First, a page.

Meanwhile, if there is food hanging out in your GI tract, it may draw extra water into your intestine, causing a bathroom emergency or loose stools. You also might get bloated or gassy. 

None of this is what we want!

Look! I made an infographic! You can pin it here.

Digestion speeds

There are a lot of factors that affect how quickly food moves out of our stomachs. But here are some very simplified numbers to remember:

simple carbs – 1 hour

fiber – 3-4 hours

protein foods – 2 hours

fats – 4 hours

These times can help guide you to what kinds of foods to eat, and when, relative to a soccer game. You want to be fairly sure your stomach isn’t full of food when you start!

Types of Meals and Snacks


Typically, a meal has at least three food components, chosen from protein, carbohydrate, vegetable or fruit. As these are eaten 3-4 hours before a game, we don’t have to worry about the fat or fiber content too much.

Meal ideas:

  • french toast or pancakes with syrup, 2 sausages (plant-based if desired) and fruit or juice
  • oatmeal or other hot cereal with dried fruit, brown sugar, milk (oat or soy if desired) and fruit or juice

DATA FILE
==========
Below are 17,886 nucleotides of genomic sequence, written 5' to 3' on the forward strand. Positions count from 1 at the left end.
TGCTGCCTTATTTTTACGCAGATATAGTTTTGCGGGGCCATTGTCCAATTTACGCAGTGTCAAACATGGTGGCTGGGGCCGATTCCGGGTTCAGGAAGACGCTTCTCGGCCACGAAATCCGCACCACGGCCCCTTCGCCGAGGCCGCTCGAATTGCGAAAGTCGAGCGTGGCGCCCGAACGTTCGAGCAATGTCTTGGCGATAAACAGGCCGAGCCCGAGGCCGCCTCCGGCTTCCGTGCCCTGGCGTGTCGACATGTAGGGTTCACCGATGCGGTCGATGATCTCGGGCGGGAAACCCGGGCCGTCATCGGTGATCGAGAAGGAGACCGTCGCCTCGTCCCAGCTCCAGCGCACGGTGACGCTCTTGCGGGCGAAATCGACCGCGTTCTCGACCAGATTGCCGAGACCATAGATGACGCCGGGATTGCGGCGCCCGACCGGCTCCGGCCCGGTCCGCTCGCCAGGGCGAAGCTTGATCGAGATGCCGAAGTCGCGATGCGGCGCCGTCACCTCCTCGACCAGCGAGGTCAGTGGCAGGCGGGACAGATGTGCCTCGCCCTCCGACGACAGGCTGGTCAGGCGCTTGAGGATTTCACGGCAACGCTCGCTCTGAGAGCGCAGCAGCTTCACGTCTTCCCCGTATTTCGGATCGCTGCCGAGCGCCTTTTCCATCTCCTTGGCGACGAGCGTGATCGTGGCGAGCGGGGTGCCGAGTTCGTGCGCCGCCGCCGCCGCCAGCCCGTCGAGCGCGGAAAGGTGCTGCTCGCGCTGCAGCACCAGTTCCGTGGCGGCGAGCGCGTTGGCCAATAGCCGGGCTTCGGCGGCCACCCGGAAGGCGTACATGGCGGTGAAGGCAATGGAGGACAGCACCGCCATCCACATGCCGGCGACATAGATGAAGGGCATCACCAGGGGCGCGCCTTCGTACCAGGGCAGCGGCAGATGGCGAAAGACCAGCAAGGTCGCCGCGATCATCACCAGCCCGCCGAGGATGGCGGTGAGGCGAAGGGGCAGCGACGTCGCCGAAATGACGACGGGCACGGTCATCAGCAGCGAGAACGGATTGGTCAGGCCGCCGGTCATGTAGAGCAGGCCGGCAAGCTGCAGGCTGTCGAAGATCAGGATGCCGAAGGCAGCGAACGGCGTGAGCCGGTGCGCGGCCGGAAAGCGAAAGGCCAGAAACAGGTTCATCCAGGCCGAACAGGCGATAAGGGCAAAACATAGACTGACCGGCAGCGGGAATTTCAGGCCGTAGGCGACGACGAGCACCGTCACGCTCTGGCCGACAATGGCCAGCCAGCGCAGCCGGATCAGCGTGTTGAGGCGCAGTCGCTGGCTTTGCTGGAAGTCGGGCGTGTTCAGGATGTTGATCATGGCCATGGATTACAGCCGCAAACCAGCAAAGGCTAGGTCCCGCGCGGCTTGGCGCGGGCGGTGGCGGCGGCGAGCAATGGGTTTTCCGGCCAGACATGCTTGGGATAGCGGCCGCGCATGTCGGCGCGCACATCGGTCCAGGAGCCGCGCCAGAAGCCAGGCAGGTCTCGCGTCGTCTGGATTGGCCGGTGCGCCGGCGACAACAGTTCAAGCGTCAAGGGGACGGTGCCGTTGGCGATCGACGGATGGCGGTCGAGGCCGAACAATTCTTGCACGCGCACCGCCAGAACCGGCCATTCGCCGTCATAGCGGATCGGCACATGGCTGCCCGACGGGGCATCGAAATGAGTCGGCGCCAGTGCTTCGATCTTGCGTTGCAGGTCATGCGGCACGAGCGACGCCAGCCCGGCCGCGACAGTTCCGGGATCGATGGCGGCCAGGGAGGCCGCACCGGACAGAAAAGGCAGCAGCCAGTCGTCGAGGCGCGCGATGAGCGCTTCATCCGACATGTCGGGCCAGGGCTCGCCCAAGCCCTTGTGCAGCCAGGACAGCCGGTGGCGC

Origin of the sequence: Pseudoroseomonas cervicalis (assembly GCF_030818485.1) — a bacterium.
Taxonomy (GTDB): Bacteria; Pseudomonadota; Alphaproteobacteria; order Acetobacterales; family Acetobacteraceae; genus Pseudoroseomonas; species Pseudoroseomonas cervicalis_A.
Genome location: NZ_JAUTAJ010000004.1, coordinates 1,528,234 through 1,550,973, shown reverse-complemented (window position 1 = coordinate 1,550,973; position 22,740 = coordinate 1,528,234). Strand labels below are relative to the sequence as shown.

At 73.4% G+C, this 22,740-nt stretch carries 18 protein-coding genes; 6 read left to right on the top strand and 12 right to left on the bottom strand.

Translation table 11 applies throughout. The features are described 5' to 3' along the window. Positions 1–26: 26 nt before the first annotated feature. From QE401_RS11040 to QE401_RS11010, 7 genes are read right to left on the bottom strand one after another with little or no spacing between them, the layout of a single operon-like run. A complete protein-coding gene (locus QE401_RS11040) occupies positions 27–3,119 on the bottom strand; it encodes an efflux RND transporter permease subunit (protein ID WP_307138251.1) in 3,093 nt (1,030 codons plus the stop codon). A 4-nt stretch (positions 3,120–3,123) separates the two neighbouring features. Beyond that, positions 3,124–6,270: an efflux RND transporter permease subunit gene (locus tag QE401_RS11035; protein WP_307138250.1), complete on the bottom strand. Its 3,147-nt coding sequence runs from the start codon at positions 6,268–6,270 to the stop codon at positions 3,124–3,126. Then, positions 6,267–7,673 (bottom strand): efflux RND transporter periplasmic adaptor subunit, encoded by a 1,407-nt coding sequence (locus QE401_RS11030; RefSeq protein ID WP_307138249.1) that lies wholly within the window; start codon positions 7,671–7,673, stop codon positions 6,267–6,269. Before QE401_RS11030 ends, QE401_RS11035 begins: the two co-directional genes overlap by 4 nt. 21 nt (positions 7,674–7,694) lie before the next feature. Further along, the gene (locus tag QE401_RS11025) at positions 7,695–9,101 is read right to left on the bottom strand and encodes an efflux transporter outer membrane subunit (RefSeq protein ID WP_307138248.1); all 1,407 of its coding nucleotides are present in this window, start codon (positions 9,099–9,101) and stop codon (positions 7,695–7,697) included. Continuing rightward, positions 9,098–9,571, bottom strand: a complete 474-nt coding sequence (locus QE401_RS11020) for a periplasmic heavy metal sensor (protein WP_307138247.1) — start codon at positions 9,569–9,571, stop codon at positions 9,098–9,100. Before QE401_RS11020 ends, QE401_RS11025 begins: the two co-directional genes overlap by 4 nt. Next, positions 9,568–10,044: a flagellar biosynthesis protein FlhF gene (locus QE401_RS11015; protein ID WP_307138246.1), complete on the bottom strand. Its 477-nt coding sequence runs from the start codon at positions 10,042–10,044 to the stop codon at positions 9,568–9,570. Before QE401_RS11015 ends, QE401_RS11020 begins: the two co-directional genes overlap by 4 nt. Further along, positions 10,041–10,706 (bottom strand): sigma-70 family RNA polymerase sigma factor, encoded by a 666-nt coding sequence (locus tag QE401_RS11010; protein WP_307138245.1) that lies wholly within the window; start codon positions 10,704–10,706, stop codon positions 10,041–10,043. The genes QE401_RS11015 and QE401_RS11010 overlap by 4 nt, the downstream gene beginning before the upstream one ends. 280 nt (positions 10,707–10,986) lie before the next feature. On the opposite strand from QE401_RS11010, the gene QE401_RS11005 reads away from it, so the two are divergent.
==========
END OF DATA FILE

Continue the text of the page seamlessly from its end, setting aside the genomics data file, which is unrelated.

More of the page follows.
• bagel with nut butter and banana and a glass of milk (oat or soy if desired)
  • yogurt (1 cup) with granola and berries
  • avocado toast and a glass of milk (oat or soy if desired)
  • pasta with green peas and tomato sauce
  • salad with black or garbanzo beans and dressing of choice, plus muffin or granola bar
  • veggie burger with small side salad and a glass of milk (oat or soy if desired)
  • slice of sautéed tofu on bread or bagel with lettuce and sauerkraut, mayo optional
  • stir fry with veggies and tofu or beans over rice
  • sandwich and a glass of milk (oat or soy if desired) and fruit
  • for vegetarians: egg bagel sandwich with fruit, omelet with veggies and cheese and juice, scrambled eggs on toast with a glass of milk *

* these options are not available for vegans, as most egg and cheese substitutes  (lovely as they are) do not have the protein necessary to be considered a “protein” for pre-game eating


A snack has at least two components, like protein and fruit or grain and veg. These should be eaten at least an hour before a game, so some fat and fiber shouldn’t cause a problem if we don’t overdo it.

Snack ideas:

  • granola bar or protein bar and fruit
  • raw veggies and hummus
  • yogurt (small cup) and berries
  • small bowl of cold cereal with milk (oat or soy if desired)
  • tofu cubes with vegetable
  • crackers and a glass of milk (oat or soy if desired)
  • smoothie made with fruit and milk (oat or soy if desired) or protein powder

Small snacks and gym bag foods

A small snack would be just one component, and is for use just before a game or warm up. These are purposely lower in fat and fiber, so they get digested more quickly and the energy is available quickly. The focus is carbohydrates.

These are also items to keep in your sports bag (maybe not the toast). If you feel the need for a small snack at a time when you weren’t expecting to, you’ll be ready.

Small snack ideas:

  • granola bar